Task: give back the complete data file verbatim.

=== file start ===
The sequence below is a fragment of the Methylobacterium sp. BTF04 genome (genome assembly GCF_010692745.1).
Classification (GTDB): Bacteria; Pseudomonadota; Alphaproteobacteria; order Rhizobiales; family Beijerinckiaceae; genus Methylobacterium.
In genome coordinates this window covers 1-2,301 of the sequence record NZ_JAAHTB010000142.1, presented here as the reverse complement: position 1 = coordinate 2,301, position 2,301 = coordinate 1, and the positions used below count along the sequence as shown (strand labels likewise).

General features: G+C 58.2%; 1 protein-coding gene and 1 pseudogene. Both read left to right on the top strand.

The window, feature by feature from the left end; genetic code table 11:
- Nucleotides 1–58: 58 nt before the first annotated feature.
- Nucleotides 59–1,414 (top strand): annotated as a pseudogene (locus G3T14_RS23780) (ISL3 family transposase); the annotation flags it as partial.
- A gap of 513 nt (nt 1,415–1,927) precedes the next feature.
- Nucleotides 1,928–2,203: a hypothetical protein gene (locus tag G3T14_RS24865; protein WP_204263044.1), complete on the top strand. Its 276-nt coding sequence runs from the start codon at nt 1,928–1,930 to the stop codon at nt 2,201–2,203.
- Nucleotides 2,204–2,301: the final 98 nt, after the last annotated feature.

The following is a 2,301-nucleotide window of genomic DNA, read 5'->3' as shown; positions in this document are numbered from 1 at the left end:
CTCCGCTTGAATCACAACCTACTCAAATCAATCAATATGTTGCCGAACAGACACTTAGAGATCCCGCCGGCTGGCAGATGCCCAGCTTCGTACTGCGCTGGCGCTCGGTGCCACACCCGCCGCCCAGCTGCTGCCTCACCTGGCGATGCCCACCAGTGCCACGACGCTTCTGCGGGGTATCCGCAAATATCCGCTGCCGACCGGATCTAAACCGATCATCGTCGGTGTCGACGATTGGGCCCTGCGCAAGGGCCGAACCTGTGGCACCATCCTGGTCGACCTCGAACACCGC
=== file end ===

The sequence below is a fragment of the Methylobacterium sp. BTF04 genome (genome assembly GCF_010692745.1).
Classification (GTDB): Bacteria; Pseudomonadota; Alphaproteobacteria; order Rhizobiales; family Beijerinckiaceae; genus Methylobacterium.
In genome coordinates this window covers 1-2,301 of the sequence record NZ_JAAHTB010000142.1, presented here as the reverse complement: position 1 = coordinate 2,301, position 2,301 = coordinate 1, and the positions used below count along the sequence as shown (strand labels likewise).

General features: G+C 58.2%; 1 protein-coding gene and 1 pseudogene. Both read left to right on the top strand.

The window, feature by feature from the left end; genetic code table 11:
- Nucleotides 1–58: 58 nt before the first annotated feature.
- Nucleotides 59–1,414 (top strand): annotated as a pseudogene (locus G3T14_RS23780) (ISL3 family transposase); the annotation flags it as partial.
- A gap of 513 nt (nt 1,415–1,927) precedes the next feature.
- Nucleotides 1,928–2,203: a hypothetical protein gene (locus tag G3T14_RS24865; protein WP_204263044.1), complete on the top strand. Its 276-nt coding sequence runs from the start codon at nt 1,928–1,930 to the stop codon at nt 2,201–2,203.
- Nucleotides 2,204–2,301: the final 98 nt, after the last annotated feature.

The following is a 2,301-nucleotide window of genomic DNA, read 5'->3' as shown; positions in this document are numbered from 1 at the left end:
CTCCGCTTGAATCACAACCTACTCAAATCAATCAATATGTTGCCGAACAGACACTTAGAGATCCCGCCGGCTGGCAGATGCCCAGCTTCGTACTGCGCTGGCGCTCGGTGCCACACCCGCCGCCCAGCTGCTGCCTCACCTGGCGATGCCCACCAGTGCCACGACGCTTCTGCGGGGTATCCGCAAATATCCGCTGCCGACCGGATCTAAACCGATCATCGTCGGTGTCGACGATTGGGCCCTGCGCAAGGGCCGAACCTGTGGCACCATCCTGGTCGACCTCGAACACCGC